Dean Woo sits on panel presenting CEO sustainability survey at United Nations

Author: Carol Elliott


The United Nations Global Compact tomorrow (June 24) will reveal the results of a survey of 1,000 CEOs about their views toward sustainability. The survey is expected to provide a look into whether business leaders consider sustainability issues such as energy use and environmental impact as core to their operations, and how they expect these issues will shape the way they do business in the next decade.

Carolyn Y. Woo, Martin J. Gillen Dean of the Mendoza College of Business at the University of Notre Dame, is serving as the only representative from higher education on the plenary panel presenting the landmark survey.

“It’s important that we begin to view sustainability and other ethical issues not just in terms of morality, but how to truly bring the power of business to bear on the issues impacting the human community,” Woo says. “To accomplish that, we must monitor and measure these efforts. The survey will be an important tool to gauge where we are, and where we need to go from here.”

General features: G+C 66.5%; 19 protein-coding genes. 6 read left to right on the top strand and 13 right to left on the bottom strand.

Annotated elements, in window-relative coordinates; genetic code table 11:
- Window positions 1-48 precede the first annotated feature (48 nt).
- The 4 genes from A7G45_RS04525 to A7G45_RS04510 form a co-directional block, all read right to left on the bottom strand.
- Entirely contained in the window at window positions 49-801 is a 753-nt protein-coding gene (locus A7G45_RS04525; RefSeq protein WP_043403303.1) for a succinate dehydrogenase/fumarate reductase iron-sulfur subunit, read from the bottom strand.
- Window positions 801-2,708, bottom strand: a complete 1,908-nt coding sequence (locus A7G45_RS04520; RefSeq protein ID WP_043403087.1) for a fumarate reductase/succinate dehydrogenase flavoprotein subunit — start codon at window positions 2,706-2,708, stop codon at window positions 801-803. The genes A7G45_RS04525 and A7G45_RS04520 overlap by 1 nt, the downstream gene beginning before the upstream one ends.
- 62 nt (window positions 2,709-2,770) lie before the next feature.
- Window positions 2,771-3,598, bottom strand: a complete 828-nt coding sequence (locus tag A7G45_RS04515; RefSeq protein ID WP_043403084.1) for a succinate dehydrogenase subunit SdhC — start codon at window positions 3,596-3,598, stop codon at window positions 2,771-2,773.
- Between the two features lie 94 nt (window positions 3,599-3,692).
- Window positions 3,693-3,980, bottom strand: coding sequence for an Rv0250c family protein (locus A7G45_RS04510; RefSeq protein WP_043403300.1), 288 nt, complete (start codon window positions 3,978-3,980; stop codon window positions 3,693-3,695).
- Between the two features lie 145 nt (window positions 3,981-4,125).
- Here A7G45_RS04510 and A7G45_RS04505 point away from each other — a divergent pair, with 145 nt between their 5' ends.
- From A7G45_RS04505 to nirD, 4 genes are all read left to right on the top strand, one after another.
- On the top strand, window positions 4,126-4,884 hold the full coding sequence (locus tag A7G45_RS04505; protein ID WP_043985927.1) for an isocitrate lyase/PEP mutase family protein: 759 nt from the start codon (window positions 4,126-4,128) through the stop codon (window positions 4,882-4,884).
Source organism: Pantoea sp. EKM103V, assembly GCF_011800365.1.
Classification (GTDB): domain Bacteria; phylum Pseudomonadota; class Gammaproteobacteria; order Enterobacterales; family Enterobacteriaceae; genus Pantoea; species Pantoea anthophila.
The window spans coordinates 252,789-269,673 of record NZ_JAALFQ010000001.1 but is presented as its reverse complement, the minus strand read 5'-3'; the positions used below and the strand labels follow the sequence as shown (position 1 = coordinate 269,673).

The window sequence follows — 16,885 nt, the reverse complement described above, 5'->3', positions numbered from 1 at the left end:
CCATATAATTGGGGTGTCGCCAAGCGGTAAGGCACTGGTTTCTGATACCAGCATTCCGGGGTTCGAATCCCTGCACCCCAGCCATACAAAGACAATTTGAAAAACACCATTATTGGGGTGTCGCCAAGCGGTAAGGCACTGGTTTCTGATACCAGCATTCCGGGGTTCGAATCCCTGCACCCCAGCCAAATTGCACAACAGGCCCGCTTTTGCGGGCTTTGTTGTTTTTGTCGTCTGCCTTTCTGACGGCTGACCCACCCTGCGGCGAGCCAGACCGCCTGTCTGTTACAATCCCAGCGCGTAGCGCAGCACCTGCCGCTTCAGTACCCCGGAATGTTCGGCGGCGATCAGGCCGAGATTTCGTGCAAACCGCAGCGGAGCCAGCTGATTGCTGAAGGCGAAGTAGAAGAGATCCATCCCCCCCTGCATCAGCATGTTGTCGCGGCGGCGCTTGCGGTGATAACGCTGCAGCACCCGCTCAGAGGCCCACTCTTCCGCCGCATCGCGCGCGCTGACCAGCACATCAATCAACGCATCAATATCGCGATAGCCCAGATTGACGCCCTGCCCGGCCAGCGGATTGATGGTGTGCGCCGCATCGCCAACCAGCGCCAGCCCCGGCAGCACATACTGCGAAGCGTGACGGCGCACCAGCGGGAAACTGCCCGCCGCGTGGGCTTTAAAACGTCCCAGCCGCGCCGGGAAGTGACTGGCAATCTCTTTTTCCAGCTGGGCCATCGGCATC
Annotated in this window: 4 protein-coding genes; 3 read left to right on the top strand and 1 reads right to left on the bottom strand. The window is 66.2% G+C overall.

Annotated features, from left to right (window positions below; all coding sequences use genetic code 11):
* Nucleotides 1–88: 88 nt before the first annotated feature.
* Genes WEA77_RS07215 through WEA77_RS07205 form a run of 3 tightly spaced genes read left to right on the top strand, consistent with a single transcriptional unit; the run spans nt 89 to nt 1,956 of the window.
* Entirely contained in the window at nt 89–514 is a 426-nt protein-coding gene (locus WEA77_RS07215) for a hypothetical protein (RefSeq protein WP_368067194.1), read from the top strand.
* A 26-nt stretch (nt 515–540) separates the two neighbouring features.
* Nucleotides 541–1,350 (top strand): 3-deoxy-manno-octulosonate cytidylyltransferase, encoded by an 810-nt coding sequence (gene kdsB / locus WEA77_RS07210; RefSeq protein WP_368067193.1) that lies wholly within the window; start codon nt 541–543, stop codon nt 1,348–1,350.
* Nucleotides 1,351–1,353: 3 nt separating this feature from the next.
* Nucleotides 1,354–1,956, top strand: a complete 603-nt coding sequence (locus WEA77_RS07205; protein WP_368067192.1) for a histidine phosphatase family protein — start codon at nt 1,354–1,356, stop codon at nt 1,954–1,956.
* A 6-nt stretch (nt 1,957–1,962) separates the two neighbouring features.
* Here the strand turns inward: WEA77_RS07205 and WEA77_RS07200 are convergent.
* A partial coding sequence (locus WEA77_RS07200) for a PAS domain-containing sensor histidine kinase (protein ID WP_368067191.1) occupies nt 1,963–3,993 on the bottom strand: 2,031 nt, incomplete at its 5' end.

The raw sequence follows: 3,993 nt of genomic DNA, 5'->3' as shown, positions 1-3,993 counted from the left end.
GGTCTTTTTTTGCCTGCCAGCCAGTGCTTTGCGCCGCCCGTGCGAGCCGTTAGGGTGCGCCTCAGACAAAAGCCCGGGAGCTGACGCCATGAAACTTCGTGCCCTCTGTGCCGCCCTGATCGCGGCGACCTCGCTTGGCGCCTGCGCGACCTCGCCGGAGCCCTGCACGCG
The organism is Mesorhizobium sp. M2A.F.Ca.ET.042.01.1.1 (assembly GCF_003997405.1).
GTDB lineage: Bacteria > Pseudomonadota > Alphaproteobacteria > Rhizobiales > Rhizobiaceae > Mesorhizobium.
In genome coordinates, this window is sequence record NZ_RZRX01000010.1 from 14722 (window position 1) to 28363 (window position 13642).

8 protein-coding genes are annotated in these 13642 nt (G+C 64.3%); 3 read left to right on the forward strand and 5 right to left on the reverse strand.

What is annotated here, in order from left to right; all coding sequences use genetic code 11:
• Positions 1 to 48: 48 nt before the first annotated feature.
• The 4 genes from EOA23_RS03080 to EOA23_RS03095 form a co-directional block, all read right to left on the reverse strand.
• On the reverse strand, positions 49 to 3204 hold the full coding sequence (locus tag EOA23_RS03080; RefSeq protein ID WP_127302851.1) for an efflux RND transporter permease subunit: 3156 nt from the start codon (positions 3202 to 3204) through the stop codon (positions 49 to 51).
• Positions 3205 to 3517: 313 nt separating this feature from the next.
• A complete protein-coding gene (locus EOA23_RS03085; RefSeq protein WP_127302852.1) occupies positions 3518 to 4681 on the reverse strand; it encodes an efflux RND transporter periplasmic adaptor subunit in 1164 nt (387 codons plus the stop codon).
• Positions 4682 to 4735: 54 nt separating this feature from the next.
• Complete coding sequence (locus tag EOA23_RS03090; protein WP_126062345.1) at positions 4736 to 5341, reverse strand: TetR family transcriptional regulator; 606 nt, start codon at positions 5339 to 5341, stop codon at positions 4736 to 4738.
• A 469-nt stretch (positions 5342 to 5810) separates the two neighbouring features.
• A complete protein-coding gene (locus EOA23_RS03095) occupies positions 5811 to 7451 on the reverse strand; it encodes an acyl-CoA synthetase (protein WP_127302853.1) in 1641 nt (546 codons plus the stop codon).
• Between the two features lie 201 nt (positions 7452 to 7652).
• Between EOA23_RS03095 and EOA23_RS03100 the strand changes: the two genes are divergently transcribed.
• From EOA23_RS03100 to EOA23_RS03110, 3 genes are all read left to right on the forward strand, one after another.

“A New Era of Sustainability: UN Global Compact-Accenture CEO Study 2010” will discuss whether the business leaders see sustainability as a core value to be integrated with operations, how much progress corporations have made, and what they see as the challenges ahead in the next decade, among other issues. The report is now available online at:

The report, conducted jointly by the U.N. and global management consulting firm Accenture, is being presented during the annual United Nations Global Compact Leaders Summit 2010, which was convened Wednesday in New York by U.N. Secretary-General Ban Ki-moon. The U.N. Global Compact is a principles-based initiative that encourages businesses worldwide to adopt sustainable and socially responsible policies.

Woo represented AACSB International in the start-up of the Global Compact’s academic counterpart – Principles for Responsible Management Education (PRME), which provides a framework for academic institutions to advance the broader cause of corporate social responsibility and incorporate universal values into curricula and research. The Mendoza College was one of the first signatories for the initiative, which was unveiled during the U.N. Global Compact Leaders Summit in July 2007.